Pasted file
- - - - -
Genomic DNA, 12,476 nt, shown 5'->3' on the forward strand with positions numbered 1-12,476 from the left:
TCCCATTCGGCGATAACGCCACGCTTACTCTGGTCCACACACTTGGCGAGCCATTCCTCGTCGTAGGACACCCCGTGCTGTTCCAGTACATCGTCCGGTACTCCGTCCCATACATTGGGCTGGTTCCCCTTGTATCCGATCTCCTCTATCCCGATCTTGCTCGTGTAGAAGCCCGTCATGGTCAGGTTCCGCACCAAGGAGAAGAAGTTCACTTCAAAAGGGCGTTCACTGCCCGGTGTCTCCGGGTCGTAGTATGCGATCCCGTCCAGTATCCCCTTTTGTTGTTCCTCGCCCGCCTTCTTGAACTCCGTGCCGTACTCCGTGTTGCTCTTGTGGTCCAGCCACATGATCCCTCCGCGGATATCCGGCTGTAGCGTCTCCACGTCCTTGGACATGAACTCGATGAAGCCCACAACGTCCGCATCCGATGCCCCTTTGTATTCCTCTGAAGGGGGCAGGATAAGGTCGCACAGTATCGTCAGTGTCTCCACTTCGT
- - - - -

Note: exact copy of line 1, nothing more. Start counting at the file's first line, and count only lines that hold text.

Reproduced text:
Genomic DNA, 12,476 nt, shown 5'->3' on the forward strand with positions numbered 1-12,476 from the left: